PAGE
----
Stage-based nurturing: Perfect message timing, every time

When learners make the decision to enroll with and start at an institution, the old adage “timing is everything” only tells part of the story. Seeing as how potential students must move from an initial inquiry to an application, then advance to placing a deposit and ultimately showing up on the first day of class, the enrollment process is ripe with opportunities for a prospect to attrit. A fixed, calendar-based approach to enrollment outreach often misses the mark, leaving a prospect’s individual concerns unaddressed or under-addressed at pivotal points in their decision-making processes. Prospects don’t just need consistent messages, they need the right messages at the right times. Their timing is everything, not the institution’s.

Stage-based nurturing campaigns that respond not to a fixed calendar but to a prospect’s enrollment status will help fortify an enrollment funnel and convert more prospects to students.

Let’s say an institution releases fixed communications in relation to a semester start date. So, if a semester begins August 31st, everyone in the enrollment funnel can expect to receive an email, text, or direct mail communication 12 weeks, 9 weeks, 6 weeks, 3 weeks, and 2 weeks before that August 31st start date. The 12-week message discusses the institution’s history and offerings, the 9-week message discusses on-campus resources, the 6-week message discusses financial aid and scholarships, and the 3 and 2-week messages provide necessary information before starting classes. Yet, for the prospect who has inquired and applied within a 3-day time frame, or for the prospect who is still making the decision of whether to apply until 4 weeks before the start of the semester, these messages are hardly timely and relevant.

Yet, by shifting the messaging paradigm to stage-based nurturing, an institution’s messages get triggered not by a semester start date, but by a prospect’s status within the enrollment funnel. For example, let’s say a prospect completes an online form that enters them into your system as an inquiry. That student would be put on a fixed schedule of communications that sends a message to him immediately upon inquiry, then again at designated increments after that initial inquiry. However, if that same student submits an application at week 2, that student’s status gets redefined as “applicant,” which then starts another sequence of messages. The communication schedule then gets anchored to an inquiry, application, deposit, or enrollment, and students get the messages relevant to their stage in the enrollment funnel.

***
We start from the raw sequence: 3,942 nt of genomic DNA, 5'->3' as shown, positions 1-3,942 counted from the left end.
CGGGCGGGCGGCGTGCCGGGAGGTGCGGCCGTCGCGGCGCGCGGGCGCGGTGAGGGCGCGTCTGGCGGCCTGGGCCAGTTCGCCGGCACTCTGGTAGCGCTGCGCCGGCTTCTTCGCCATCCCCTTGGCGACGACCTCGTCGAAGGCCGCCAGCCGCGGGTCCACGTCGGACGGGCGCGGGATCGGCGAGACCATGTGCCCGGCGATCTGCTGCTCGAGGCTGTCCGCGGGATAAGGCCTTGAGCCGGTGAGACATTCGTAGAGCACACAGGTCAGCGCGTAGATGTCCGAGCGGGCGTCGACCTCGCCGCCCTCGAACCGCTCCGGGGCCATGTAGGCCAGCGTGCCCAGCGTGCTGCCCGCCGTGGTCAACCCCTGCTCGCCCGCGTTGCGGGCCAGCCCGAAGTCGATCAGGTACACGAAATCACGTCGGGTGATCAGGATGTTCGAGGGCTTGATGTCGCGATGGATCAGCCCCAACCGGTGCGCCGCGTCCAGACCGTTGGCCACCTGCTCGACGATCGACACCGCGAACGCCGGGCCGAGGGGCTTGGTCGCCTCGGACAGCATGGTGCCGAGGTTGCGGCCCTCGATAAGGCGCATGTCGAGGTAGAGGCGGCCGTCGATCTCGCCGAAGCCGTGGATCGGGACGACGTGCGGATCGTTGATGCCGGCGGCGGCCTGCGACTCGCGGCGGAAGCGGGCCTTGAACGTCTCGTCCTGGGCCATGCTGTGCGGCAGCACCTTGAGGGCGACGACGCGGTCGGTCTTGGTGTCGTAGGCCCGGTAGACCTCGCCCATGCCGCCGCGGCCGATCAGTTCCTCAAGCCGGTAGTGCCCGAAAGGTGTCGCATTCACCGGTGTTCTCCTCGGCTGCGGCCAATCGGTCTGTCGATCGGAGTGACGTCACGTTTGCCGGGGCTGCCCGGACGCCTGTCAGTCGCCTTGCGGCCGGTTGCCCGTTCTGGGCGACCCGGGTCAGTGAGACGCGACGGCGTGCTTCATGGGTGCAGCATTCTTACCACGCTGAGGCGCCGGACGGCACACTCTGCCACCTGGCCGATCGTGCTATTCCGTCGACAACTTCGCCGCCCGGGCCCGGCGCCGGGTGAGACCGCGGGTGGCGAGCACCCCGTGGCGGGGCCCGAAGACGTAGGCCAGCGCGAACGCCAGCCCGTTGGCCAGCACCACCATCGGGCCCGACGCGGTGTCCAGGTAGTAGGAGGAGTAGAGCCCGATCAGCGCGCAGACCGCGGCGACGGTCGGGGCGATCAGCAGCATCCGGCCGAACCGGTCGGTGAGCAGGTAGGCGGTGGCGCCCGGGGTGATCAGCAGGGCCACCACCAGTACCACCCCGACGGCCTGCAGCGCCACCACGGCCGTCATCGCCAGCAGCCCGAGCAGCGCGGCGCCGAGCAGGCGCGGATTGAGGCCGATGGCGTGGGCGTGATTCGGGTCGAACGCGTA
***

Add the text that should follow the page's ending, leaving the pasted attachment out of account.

Undoubtedly, stage-based communications are often as time-consuming to initiate and they are impactful to the enrollment process. To effectively fortify an enrollment funnel with relevant, timely communications, institutions must collect and leverage the necessary student data and integrate that data with their communication processes. Visibility and integration between institutional data systems along with dynamic interdepartmental communication processes are often the deciding factors for whether an institution can optimize its enrollment messages for the prospective student.

When making the decision to enroll at a higher ed institution, statuses cause roadblocks, not calendars. Optimize your messages to proactively address a student’s decision-making process, and leave a calendar-based approach to days of yore.

 

To learn more about how stage-specific communications fit into your larger enrollment growth goals, download our free Enrollment Growth Playbook.

Danielle Caldwell

Danielle Caldwell is the Content Marketing Manager at Helix Education. Prior to her work with Helix, Danielle served as a full-time faculty member with Westminster College’s Master of Strategic Communication program in Salt Lake City. Danielle brings nearly a decade of experience in research, communication, and higher education, and she currently still teaches graduate courses in organizational communication and research methods as an adjunct professor at Westminster College.